Arthur Nelson Ream’s actions and history are deeply upsetting, with an impact that cannot be overestimated on victims and their families. Therefore, as a society, we must remain vigilant against such predators to ensure community safety.
“During my tenure with Eastpointe Police Department for almost 25 years, this case remained active for most of that time,” commented former Deputy Chief John Calabrese.
Last year, Calabrese conducted an interview with Zarzycki’s attorney after extensive investigations of the case.
Calabrese believes Ream was responsible for additional kidnappings and murders, and he believes the location could have been used for burying bodies found during his investigation of Macomb Township.
Calabrese oversaw Ream’s interrogation and interviews for what seemed like forever, during which police located a lady who claimed that Ream had attacked her while both were teenagers.
“He tried to rape me while telling me things like, ‘I have always desired you since you were born,'” the woman remembered.
After reporting the assault to her mother, they left without filing a report with the police.
“He could easily kill another girl his own age if he wanted,” she commented.
Ream researched and produced a report about Zarzycki while in jail. Regarding anger, Ream wrote, “Anger can lead me down the path toward re-offending by channelling my energies toward one person; if that person happens to be a vulnerable female, I may commit further offences.”
What Happened to Arthur Ream?
Arthur Ream’s fourth wife filed for divorce after six years of marriage in 1998, citing physical violence as the reason. During that time, Arthur faced allegations that he raped a 15-year-old girl under his care. Although he admitted guilt, he claimed that their encounter was consensual. However, such claims had no legal ramifications due to the age of the girl at that time. The assault occurred at his property in Gladwin, where the girl had received drinks before the event.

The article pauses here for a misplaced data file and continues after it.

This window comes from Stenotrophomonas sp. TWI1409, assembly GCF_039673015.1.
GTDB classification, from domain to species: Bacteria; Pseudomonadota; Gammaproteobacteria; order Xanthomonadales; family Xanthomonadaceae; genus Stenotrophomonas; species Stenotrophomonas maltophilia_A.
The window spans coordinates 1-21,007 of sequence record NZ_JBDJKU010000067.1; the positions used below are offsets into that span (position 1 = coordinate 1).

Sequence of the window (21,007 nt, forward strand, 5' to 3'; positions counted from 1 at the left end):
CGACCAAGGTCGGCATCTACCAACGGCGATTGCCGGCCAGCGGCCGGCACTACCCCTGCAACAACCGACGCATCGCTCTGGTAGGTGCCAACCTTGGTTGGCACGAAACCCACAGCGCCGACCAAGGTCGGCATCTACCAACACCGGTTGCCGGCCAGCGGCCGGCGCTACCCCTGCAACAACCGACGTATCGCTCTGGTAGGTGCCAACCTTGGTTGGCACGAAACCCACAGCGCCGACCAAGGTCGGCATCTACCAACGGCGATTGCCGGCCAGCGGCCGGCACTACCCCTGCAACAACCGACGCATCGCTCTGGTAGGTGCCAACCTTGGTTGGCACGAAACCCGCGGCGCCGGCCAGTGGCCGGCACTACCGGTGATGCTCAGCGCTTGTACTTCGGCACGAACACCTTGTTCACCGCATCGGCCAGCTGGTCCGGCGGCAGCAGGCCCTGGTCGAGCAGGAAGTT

Arthur was charged with the first and second-degree murder of Cindy Zarzycki, a 13-year-old girl. After receiving a 15-year sentence but seeking release in 2008, Arthur offered an alibi: Cindy often visited his warehouse, where they would lie on the carpet before falling down an elevator shaft and being electrocuted. Despite this claim, he wired open the elevator gate to open automatically upon death.
The jury didn’t believe Arthur and found him guilty of first-degree murder, sentencing him to life imprisonment without the possibility of release. At the time of sentencing, Arthur revealed where he had hidden Cindy’s remains.
Authorities suspected Arthur of involvement in at least four to six other homicides between 1970 and 1982 involving victims between 12-17 years old who disappeared near 23 Mile and North Avenue in Macomb Township. When conducting their investigation there, they searched Arthur’s property but found no additional bodies.
Arthur maintained his innocence despite overwhelming evidence against him and boldly demanded an apology from the police, alleging they had falsely implicated him and wasted taxpayers’ money. Now housed at Bellamy Creek Correctional Facility, Arthur watches TV or plays cards to pass the time in his cell.
Must Read: NBC Dateline 18×74: Cindy Zarzycki Murder